Front and center in this week’s legislative action was the House’s movement on SB 1, the state budget. Under House rules, amendments must be filed 48 hours prior to deliberation. When that deadline elapsed, 240 amendments had been filed, confirming the semi-perennial tradition of a long and wide ranging debate. A cynical observer may paint it as something of a “soap box standoff” given the fact that even a successful amendment is unlikely to survive final work on the budget by the ten-member conference committee charged with reconciling the differing House and Senate versions. However, others would contend that the recorded votes provide valuable insight on yet undebated contentious issues.
Not to be overlooked, as House budget deliberations took center stage, was news from the Lieutenant Governor that House Bill 1927 by Rep. Matt Schaefer (R-Tyler), colloquially known as “permitless carry” or “constitutional carry,” currently lacks the votes in the Senate. Both chambers continued action on policing reforms as the Derek Chauvin verdict was delivered and advanced legislation to give the Legislature increased involvement in any future gubernatorial declared disaster. Also, not to be missed is the proliferation of political signals in advance of the 2022 election, which will feature most of the statewide offices — and if Texas politics were not cinematic enough, add to the fray Matthew McConaughey dipping his toe in the water for a gubernatorial bid.
The House Committee on County Affairs, chaired by Rep. Garnet Coleman (D-Houston), heard testimony on Tuesday on important county-related bills, including House Bill 553 by Rep. Ed Thompson (R-Pearland), which requires an emergency service district to submit annual budgets and tax rates to commissioners courts. The bill also grants those courts the authority to reject one or both within 30 days. Also heard was House Bill 2133 by Rep. Jake Ellzey (R-Midlothian) to allow a county by order to restrict a registered sex offender from going in, on, or within a specific distance of a child safety zone in the unincorporated area of the county. Ellis County Commissioner Layne Grayson was on hand to testify in support.
The committee also heard House Joint Resolution 120 by Rep. Mayes Middleton (R-Wallisville), proposing a constitutional amendment to abolish the office of county treasurer in Galveston County. Several county treasurers were present to testify in opposition to abolishing this constitutional office. Kevin Walsh, Galveston County Treasurer, testified that abolishing his office would not bring about cost savings as the statutory duties of the treasurer would need to be performed by other additional full-time employees. As he has been re-elected every four years, Walsh noted that Galveston residents have made their voices heard. Midland County Treasurer Mitzi Baker, President of County Treasurers’ Association of Texas, noted the treasurer of any county is the elected watchdog of public funds and doing away with the office would “weaken the integrity of county government.”
Gayla Hawkins, Grayson County Treasurer, said the county treasurer’s office was created to work together for checks and balances; getting rid of the office would harm accountability, concluded Hawkins. Orlando Sanchez, former Harris County Treasurer, testified it would be ”fiscally irresponsible“ to get rid of the office. He said that oversight of spending is needed and advocated for ”fiscal prudence.”
All bills were left pending.
The House Elections Committee met and took up 12 bills, including House Bill 3974 by Rep. Dennis Paul (R-Houston), which prevents an individual from changing their residency to influence the outcome of an election. The companion is Senate Bill 1111 by Sen. Paul Bettencourt (R-Houston), heard April 19 in Senate State Affairs and now scheduled for possible action by the full chamber.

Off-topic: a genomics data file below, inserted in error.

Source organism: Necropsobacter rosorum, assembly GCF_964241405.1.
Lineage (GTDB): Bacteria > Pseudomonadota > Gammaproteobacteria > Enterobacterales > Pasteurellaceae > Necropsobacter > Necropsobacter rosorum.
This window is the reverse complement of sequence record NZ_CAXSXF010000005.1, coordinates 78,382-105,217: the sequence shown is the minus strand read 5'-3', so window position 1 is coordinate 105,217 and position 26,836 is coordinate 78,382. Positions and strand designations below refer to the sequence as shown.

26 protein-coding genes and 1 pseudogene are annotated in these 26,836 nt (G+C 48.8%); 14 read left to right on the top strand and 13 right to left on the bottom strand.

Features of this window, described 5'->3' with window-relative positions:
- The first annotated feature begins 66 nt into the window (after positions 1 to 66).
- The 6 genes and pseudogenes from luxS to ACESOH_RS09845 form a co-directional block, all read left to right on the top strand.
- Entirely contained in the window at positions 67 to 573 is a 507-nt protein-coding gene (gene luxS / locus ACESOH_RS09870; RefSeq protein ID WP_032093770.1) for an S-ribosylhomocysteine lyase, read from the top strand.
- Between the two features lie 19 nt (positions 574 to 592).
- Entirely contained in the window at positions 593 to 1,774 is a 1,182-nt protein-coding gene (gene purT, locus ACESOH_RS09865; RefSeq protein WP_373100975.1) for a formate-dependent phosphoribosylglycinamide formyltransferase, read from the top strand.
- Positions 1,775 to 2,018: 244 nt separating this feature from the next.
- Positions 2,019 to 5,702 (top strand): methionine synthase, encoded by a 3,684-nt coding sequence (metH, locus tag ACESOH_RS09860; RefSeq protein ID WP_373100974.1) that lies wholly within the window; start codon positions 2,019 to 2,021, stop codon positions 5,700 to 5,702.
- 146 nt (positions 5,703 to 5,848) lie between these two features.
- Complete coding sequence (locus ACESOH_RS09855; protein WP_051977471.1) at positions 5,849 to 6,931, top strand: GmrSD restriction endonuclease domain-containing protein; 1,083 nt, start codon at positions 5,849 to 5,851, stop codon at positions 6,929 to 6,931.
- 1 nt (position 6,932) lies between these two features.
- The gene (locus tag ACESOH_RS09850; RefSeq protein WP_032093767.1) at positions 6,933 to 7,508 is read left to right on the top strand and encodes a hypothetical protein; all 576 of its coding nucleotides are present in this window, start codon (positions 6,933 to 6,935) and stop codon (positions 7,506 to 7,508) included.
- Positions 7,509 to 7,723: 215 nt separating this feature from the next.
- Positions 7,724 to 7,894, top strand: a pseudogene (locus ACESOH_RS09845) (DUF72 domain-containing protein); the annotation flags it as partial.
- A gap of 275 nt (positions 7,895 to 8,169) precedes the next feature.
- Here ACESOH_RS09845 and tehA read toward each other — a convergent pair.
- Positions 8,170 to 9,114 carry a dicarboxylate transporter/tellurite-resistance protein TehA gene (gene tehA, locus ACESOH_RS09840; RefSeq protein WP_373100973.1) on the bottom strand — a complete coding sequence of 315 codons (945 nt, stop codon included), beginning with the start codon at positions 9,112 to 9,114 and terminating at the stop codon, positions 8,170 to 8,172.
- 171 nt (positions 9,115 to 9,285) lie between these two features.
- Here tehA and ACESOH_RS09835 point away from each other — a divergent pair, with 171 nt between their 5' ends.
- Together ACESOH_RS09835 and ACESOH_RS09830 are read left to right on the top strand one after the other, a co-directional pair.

The committee also heard House Bill 2293 by Rep. Jared Patterson (R-Frisco), establishing hours of voting during the early voting period and specifying that early voting may not be conducted before 6 a.m. or later than 9 p.m. House Bill 4028 by Rep. Briscoe Cain (R-Deer Park) was also considered; it requires the Secretary of State to provide a standardized training program for county election officers. Sen. Kel Seliger (R-Amarillo) filed the companion to HB 4028, Senate Bill 231.
The committee heard another of Cain’s bills, House Bill 4044, allowing the Secretary of State to withhold Chapter 19 funds if a voter registrar fails to cancel a voter registration because of willful neglect. Bettencourt filed Senate Bill 1113, the companion to HB 4044. In addition, House Bill 4364 by Rep. Jacey Jetton (R-Sugar Land) was heard. HB 4364 requires a poll watcher to provide proof of identification to the election judge at the polling place where the watcher serves and be allowed free movement within the location at which the watcher serves.
HB 2293 was left pending; all other bills were voted out of committee.
Chris Davis, Williamson County Elections Administrator, representing the Texas Association of Elections Administrators, testified on several bills.
Senate State Affairs Hears Election Bills
On Monday, the Senate State Affairs Committee met and took up seven bills related to elections, two of which were proposed constitutional amendments. Senate Bill 1111 by Sen. Paul Bettencourt (R-Houston) states a person may not establish a residence to influence the results of an election. The companion is House Bill 3974 by Rep. Dennis Paul (R-Houston), which was heard and passed by House Elections on April 21.
In addition, Senate Bill 1509 by Sen. Brandon Creighton (R-Conroe) was considered; it requires an early voting ballot application to be accompanied by a legible photograph, a copy of photo identification, or, the last four digits of an applicant’s social security number. The committee also heard Bettencourt’s Senate Bill 1589, which gives the Secretary of State the authority to appoint a chief state election marshal for each department of public safety region to investigate an alleged violation of election fraud and with authority to file appropriate criminal charges. A final bill of note, Senate Bill 1612 by Sen. Bob Hall (R-Englewood), makes any communication by letter, e-mail, or other communication between a voting system's vendors and a public official subject to the public information act.
SB 1612 was left pending; all other bills were voted out of committee.
House Committee on Judiciary & Civil Jurisprudence
Senate Bill 30 by Sen. Royce West (D-Dallas) was heard in the House Committee on Judiciary & Civil Jurisprudence and laid out by the Chairman, Rep. Jeff Leach (R-Plano). The bill pertains to the removal of offensive and discriminatory language from certain real property records. A substitute to the bill was adopted and left pending in committee. Sen. Bryan Hughes (R-Mineola) filed the companion, Senate Bill 222.